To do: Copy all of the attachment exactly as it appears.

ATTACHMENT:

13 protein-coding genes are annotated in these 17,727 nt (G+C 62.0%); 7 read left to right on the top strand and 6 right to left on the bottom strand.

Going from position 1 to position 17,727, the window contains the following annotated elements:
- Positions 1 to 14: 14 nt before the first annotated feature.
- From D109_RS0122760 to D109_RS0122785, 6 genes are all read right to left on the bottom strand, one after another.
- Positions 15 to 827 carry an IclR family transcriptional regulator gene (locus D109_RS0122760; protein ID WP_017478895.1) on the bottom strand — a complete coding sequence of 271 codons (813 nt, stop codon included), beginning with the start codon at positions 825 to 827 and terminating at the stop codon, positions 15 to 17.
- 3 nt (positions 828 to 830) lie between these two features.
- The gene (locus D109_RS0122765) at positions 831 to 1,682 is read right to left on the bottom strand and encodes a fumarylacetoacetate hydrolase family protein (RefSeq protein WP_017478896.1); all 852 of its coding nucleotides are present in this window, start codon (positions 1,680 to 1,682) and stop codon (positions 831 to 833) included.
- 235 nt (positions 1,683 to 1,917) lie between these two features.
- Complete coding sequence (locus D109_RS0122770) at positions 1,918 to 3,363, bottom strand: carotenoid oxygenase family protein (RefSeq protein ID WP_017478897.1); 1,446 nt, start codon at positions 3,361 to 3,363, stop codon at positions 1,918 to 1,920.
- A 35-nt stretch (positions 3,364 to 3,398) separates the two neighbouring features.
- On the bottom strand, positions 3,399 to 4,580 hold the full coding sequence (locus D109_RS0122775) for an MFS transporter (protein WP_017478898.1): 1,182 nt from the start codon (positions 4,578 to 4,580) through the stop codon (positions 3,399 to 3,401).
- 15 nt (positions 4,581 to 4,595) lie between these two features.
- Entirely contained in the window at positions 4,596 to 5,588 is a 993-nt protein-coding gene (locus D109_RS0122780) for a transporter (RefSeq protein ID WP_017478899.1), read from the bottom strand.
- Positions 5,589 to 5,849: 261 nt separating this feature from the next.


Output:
13 protein-coding genes are annotated in these 17,727 nt (G+C 62.0%); 7 read left to right on the top strand and 6 right to left on the bottom strand.

Going from position 1 to position 17,727, the window contains the following annotated elements:
- Positions 1 to 14: 14 nt before the first annotated feature.
- From D109_RS0122760 to D109_RS0122785, 6 genes are all read right to left on the bottom strand, one after another.
- Positions 15 to 827 carry an IclR family transcriptional regulator gene (locus D109_RS0122760; protein ID WP_017478895.1) on the bottom strand — a complete coding sequence of 271 codons (813 nt, stop codon included), beginning with the start codon at positions 825 to 827 and terminating at the stop codon, positions 15 to 17.
- 3 nt (positions 828 to 830) lie between these two features.
- The gene (locus D109_RS0122765) at positions 831 to 1,682 is read right to left on the bottom strand and encodes a fumarylacetoacetate hydrolase family protein (RefSeq protein WP_017478896.1); all 852 of its coding nucleotides are present in this window, start codon (positions 1,680 to 1,682) and stop codon (positions 831 to 833) included.
- 235 nt (positions 1,683 to 1,917) lie between these two features.
- Complete coding sequence (locus D109_RS0122770) at positions 1,918 to 3,363, bottom strand: carotenoid oxygenase family protein (RefSeq protein ID WP_017478897.1); 1,446 nt, start codon at positions 3,361 to 3,363, stop codon at positions 1,918 to 1,920.
- A 35-nt stretch (positions 3,364 to 3,398) separates the two neighbouring features.
- On the bottom strand, positions 3,399 to 4,580 hold the full coding sequence (locus D109_RS0122775) for an MFS transporter (protein WP_017478898.1): 1,182 nt from the start codon (positions 4,578 to 4,580) through the stop codon (positions 3,399 to 3,401).
- 15 nt (positions 4,581 to 4,595) lie between these two features.
- Entirely contained in the window at positions 4,596 to 5,588 is a 993-nt protein-coding gene (locus D109_RS0122780) for a transporter (RefSeq protein ID WP_017478899.1), read from the bottom strand.
- Positions 5,589 to 5,849: 261 nt separating this feature from the next.